Botswana has huge potential in beef sector

There is real opportunity to develop the beef sector and grow foreign exchange revenues accruing from the sector, says permanent secretary in the Ministry of Agricultural Development and Food Security, Mr Jimmy Opelo.

Speaking at the 4th Kgomokhumo beef cluster initiative implementation plan update session, Mr Opelo said it was an open secret that Botswana beef was regarded highly in niche markets, especially in South Africa and Western Europe.

“However, it has not achieved its full brand potential due to poor marketing strategies,” he said.

He indicated that this came to light in a presentation by the then agriculture hub coordinator, Mr Neil Fitt at the 2012 Letsema II consultative conference in Francistown.

Mr Opelo noted that then, Mr Fitt argued that Botswana beef had many market opportunities to enable it to be sold on the differentiated high-value niche markets because the markets had high prices which could enable the growth of Botswana’s beef industry. Retracing their steps on motivation to set-up the Botswana Beef Cluster Initiative, he said agriculture had traditionally been the mainstay of Batswana’s economy and that during the budding years of Botswana, agriculture was the largest contributor to the Gross Domestic Product (GDP).

“This, as we might be aware, has been dropping to ultimately 2.8 percent of contribution to the GDP in 2018.

The trend is worrisome because we desperately need to diversify the economy away from mining, particularly diamond mining,” continued Mr Opelo.

He said lobby efforts by stakeholders, coupled with the findings of a consultant, Professor Michael Porter, saw the birth of initiatives such as the beef cluster, which was launched last year to help Botswana beef claim its rightful place in the globe’s most discerning markets.

Mr Opelo said to operationalise the initiative, a number of activities were carried out with communal and commercial farmers, companies and other institutions in the sector, adding that they were followed by a public meeting.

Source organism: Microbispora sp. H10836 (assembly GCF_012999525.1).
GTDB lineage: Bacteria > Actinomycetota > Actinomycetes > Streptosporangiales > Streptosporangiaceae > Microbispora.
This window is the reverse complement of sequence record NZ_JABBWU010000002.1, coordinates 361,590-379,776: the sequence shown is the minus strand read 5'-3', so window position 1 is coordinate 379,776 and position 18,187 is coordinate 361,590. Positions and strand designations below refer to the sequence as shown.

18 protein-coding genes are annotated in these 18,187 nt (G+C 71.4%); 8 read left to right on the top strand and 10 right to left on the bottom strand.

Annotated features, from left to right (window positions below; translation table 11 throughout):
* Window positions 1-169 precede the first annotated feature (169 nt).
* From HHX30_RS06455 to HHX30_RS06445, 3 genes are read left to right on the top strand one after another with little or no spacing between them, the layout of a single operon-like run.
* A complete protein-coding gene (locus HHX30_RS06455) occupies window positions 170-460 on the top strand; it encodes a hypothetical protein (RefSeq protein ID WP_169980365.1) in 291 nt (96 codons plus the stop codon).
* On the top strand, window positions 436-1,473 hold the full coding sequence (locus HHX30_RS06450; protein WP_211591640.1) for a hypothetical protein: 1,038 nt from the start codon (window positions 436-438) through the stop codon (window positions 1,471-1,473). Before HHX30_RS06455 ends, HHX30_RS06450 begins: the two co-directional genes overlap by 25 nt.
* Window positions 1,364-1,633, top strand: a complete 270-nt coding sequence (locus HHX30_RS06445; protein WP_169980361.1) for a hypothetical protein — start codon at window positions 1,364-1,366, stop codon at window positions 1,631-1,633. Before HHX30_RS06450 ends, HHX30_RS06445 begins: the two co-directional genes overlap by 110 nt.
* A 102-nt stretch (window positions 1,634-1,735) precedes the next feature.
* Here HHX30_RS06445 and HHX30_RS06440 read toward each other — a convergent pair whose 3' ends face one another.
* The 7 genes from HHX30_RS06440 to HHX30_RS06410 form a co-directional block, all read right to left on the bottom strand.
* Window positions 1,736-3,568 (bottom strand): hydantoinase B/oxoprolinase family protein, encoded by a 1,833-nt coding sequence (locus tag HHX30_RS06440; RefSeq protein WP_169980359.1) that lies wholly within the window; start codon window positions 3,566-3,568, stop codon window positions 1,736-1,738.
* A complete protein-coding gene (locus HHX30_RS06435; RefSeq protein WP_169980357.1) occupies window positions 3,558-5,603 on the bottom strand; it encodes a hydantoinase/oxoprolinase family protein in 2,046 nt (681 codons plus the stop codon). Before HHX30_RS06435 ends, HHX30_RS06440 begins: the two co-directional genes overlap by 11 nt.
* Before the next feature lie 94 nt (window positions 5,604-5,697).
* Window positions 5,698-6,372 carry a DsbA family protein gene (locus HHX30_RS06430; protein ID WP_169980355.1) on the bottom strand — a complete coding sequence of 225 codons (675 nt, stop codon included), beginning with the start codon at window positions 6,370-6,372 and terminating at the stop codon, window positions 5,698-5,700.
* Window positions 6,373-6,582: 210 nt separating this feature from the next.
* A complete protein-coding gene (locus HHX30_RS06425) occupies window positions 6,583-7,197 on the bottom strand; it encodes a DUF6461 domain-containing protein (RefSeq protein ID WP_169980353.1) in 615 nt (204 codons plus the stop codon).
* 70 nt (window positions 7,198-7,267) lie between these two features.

“The second phase entailed strategic analysis, beefed up by a benchmarking exercise, which was carried out in South Africa and the United States, and further validated locally with farmers and other stakeholders during reflection group meetings,” which culminated with a second public meeting that validated the analysis. Mr Opelo further said the third phase saw the hosting of the third public meeting which galvanised thoughts, data and experiences into a strategy and six action lines.

The action lines are training programmes for grass-fed beef farmers and companies; a regenerative grazing transfer programme, grass-fed beef research programme, a transparent traceability system that seeks to improve the Botswana Animal Identification and Traceability System (BAITS), Botswana grass-fed beef unique positioning and direct access to advanced markets.

Mr Opelo further informed delegates that the six action lines were the ones they could be evaluating progress on had the implementation core group not faced challenges of access to funds to operationalise some activities which needed funding in November 2018 as planned.

However, he said owing to the group’s creative prowess, some activities that did not require financial inputs had been carried out, adding that he was happy to announce that the required funding for other activities had been secured and work would progress accordingly.

“Government is still committed to the project and the aspiration of grass-fed beef production has never been more resolute.

I implore you not to lose heart, for our principals and the core team have fought off all the impediments that threatened progress and success of this initiative,” he concluded.

Some of the ministry’s achievements over the past seven months include the use of the Ramatlabama Training Centre as a model farm for the grass-fed beef concept, compilation of potential buyers in Gaborone that would be extended to the Okavango Delta.

He said the New Zealand consultants who had been offering training to farmers and herd boys agreed to incorporate the grass-fed beef concept into their phase II training modules amongst others.